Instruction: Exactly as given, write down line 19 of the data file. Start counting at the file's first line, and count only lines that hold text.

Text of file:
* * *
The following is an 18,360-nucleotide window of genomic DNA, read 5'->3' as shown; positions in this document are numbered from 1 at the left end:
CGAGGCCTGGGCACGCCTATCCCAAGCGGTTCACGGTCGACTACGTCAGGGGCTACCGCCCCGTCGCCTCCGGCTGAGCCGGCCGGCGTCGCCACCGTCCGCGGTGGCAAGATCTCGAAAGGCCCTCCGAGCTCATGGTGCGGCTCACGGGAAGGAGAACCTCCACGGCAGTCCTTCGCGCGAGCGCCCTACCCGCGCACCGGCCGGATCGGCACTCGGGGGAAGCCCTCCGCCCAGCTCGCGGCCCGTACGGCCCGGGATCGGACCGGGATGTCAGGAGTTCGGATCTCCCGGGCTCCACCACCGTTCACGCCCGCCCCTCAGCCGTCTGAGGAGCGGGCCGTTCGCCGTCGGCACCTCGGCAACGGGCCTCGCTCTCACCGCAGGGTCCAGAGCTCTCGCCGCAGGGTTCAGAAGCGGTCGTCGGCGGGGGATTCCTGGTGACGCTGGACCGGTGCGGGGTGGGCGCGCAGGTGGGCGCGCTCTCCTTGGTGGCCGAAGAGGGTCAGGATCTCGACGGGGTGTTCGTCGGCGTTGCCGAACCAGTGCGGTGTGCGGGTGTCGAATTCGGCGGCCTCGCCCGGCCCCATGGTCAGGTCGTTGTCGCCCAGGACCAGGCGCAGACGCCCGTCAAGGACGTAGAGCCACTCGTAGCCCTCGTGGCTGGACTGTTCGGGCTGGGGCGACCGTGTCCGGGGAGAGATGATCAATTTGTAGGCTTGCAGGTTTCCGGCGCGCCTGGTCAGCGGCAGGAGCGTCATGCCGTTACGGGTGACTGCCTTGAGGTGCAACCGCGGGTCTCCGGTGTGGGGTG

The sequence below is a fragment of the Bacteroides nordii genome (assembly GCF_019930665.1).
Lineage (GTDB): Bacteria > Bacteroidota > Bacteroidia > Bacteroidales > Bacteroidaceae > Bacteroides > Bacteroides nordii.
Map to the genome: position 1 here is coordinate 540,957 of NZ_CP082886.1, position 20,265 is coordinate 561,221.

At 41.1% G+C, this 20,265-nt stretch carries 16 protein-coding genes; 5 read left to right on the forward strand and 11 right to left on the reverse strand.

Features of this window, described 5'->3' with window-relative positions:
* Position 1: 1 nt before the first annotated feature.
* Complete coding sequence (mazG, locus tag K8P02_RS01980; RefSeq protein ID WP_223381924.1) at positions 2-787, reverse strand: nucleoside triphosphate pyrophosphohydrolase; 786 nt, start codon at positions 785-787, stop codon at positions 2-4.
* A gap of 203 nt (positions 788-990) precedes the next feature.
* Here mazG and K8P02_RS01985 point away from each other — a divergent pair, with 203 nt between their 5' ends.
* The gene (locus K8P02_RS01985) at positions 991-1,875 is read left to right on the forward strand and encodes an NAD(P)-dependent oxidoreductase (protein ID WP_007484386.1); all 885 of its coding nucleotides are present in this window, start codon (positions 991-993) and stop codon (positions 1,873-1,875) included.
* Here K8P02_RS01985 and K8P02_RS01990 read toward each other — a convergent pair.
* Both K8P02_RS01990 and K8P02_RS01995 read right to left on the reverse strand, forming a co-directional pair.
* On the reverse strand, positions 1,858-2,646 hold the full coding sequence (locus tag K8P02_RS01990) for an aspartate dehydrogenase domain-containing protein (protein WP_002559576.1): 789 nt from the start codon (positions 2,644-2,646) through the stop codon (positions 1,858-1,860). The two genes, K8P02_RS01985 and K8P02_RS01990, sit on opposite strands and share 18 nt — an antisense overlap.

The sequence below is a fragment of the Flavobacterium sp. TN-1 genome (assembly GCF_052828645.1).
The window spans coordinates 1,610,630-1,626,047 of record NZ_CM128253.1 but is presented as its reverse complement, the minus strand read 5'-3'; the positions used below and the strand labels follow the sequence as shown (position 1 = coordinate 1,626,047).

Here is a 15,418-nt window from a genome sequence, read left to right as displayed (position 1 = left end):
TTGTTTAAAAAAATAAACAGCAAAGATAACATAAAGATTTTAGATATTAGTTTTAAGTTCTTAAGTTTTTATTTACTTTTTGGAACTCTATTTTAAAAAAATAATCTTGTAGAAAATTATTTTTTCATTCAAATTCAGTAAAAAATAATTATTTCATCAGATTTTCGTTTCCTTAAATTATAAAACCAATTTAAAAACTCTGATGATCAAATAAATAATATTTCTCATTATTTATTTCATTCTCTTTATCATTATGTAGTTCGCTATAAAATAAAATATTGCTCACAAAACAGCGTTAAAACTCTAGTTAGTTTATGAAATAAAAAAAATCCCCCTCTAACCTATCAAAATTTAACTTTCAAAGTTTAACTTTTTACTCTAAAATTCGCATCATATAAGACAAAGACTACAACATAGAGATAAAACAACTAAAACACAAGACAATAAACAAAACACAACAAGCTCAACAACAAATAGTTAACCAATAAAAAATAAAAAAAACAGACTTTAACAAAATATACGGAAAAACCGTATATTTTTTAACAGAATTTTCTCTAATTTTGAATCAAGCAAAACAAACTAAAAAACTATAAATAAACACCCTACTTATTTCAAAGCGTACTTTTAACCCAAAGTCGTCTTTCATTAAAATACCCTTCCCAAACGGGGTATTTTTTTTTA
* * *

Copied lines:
TTGTTTAAAAAAATAAACAGCAAAGATAACATAAAGATTTTAGATATTAGTTTTAAGTTCTTAAGTTTTTATTTACTTTTTGGAACTCTATTTTAAAAAAATAATCTTGTAGAAAATTATTTTTTCATTCAAATTCAGTAAAAAATAATTATTTCATCAGATTTTCGTTTCCTTAAATTATAAAACCAATTTAAAAACTCTGATGATCAAATAAATAATATTTCTCATTATTTATTTCATTCTCTTTATCATTATGTAGTTCGCTATAAAATAAAATATTGCTCACAAAACAGCGTTAAAACTCTAGTTAGTTTATGAAATAAAAAAAATCCCCCTCTAACCTATCAAAATTTAACTTTCAAAGTTTAACTTTTTACTCTAAAATTCGCATCATATAAGACAAAGACTACAACATAGAGATAAAACAACTAAAACACAAGACAATAAACAAAACACAACAAGCTCAACAACAAATAGTTAACCAATAAAAAATAAAAAAAACAGACTTTAACAAAATATACGGAAAAACCGTATATTTTTTAACAGAATTTTCTCTAATTTTGAATCAAGCAAAACAAACTAAAAAACTATAAATAAACACCCTACTTATTTCAAAGCGTACTTTTAACCCAAAGTCGTCTTTCATTAAAATACCCTTCCCAAACGGGGTATTTTTTTTTA